Due to their status as social pariahs, outlaws, and criminals, the X-Men find it rather difficult to hold down meaningful careers. Aside from Dazzler (who was a well-known musician) the majority of the X-Women don’t have jobs. Some of the ladies attempted to go off to college (namely, Shadowcat, who did not obtain a degree) and now most of them double as teachers for the school hides their vigilante group. I should note that none of them actually have teaching degrees, so they amount to skilled professionals. The things they teach are meant only for comedic value, with classes like “Brain Spelunking”, “Outer Space Survival”, and “Downloading Foreign Languages” (all taught by Marvel Girl).

Exhibit G: If Stevie Nicks and Ziggy Stardust had a baby...Dazzler!

While it would be difficult to hold down a job in the midst of what is essentially a battlefield, these women are left in the dependence of wealthy sugar daddies for their most basic needs (first Professor X himself [estimated value 7 billion dollars], then Archangel). Emma Frost has been stated to be a millionare herself, but her money came through inheritance and skullduggery (definitley not through grit and determination). Even though the intent of demeaning women is most likely unintentional, having a group of women (who have been in print over 50 years) being incapable of supporting themselves is an egregious error.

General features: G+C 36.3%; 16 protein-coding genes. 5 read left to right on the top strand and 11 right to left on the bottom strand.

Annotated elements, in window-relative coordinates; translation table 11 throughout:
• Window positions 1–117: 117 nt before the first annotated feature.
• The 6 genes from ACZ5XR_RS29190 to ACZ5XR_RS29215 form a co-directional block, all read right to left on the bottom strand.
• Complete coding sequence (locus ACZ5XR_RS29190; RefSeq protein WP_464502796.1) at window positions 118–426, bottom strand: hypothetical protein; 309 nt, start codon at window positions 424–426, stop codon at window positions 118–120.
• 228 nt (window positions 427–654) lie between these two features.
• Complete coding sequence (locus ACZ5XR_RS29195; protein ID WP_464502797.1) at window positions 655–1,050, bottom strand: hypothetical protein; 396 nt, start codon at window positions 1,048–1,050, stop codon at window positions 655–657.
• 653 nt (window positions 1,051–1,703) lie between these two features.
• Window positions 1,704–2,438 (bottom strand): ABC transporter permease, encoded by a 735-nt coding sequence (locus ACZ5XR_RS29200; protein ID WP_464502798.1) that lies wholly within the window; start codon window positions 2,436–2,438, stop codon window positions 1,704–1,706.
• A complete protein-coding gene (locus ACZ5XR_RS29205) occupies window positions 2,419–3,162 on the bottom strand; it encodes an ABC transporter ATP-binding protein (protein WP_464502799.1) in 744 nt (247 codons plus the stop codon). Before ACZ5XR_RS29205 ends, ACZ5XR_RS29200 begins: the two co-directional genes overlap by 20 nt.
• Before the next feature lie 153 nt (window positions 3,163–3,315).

Overall, the message that these women send out is that females can only be seen as equal to men if they engage in underhanded tactics, are viewed as outsiders in society, and cannot have serious, fulfilling careers.

Next week, we’ll take a look at the She-vengers and see if they come out ahead as female role models.

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Jon Tully's picture
on March 23, 2015